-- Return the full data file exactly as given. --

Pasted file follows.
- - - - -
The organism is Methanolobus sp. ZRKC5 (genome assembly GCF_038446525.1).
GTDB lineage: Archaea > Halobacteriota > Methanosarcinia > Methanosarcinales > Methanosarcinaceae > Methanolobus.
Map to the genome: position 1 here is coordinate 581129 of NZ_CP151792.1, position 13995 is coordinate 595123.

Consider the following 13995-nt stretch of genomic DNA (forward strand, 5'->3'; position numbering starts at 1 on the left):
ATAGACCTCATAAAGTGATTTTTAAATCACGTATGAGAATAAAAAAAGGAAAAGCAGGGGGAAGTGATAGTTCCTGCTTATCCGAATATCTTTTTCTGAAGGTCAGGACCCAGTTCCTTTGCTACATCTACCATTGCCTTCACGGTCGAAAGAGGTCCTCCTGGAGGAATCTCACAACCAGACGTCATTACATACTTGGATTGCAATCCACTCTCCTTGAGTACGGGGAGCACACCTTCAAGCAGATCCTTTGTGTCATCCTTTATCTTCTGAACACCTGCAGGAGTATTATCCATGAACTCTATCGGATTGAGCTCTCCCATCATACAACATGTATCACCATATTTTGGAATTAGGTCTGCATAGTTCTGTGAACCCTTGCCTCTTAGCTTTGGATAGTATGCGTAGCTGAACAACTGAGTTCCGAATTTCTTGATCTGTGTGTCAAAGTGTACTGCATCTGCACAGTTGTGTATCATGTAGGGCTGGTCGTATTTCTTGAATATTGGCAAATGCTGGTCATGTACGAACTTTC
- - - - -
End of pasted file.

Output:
The organism is Methanolobus sp. ZRKC5 (genome assembly GCF_038446525.1).
GTDB lineage: Archaea > Halobacteriota > Methanosarcinia > Methanosarcinales > Methanosarcinaceae > Methanolobus.
Map to the genome: position 1 here is coordinate 581129 of NZ_CP151792.1, position 13995 is coordinate 595123.

Consider the following 13995-nt stretch of genomic DNA (forward strand, 5'->3'; position numbering starts at 1 on the left):
ATAGACCTCATAAAGTGATTTTTAAATCACGTATGAGAATAAAAAAAGGAAAAGCAGGGGGAAGTGATAGTTCCTGCTTATCCGAATATCTTTTTCTGAAGGTCAGGACCCAGTTCCTTTGCTACATCTACCATTGCCTTCACGGTCGAAAGAGGTCCTCCTGGAGGAATCTCACAACCAGACGTCATTACATACTTGGATTGCAATCCACTCTCCTTGAGTACGGGGAGCACACCTTCAAGCAGATCCTTTGTGTCATCCTTTATCTTCTGAACACCTGCAGGAGTATTATCCATGAACTCTATCGGATTGAGCTCTCCCATCATACAACATGTATCACCATATTTTGGAATTAGGTCTGCATAGTTCTGTGAACCCTTGCCTCTTAGCTTTGGATAGTATGCGTAGCTGAACAACTGAGTTCCGAATTTCTTGATCTGTGTGTCAAAGTGTACTGCATCTGCACAGTTGTGTATCATGTAGGGCTGGTCGTATTTCTTGAATATTGGCAAATGCTGGTCATGTACGAACTTTC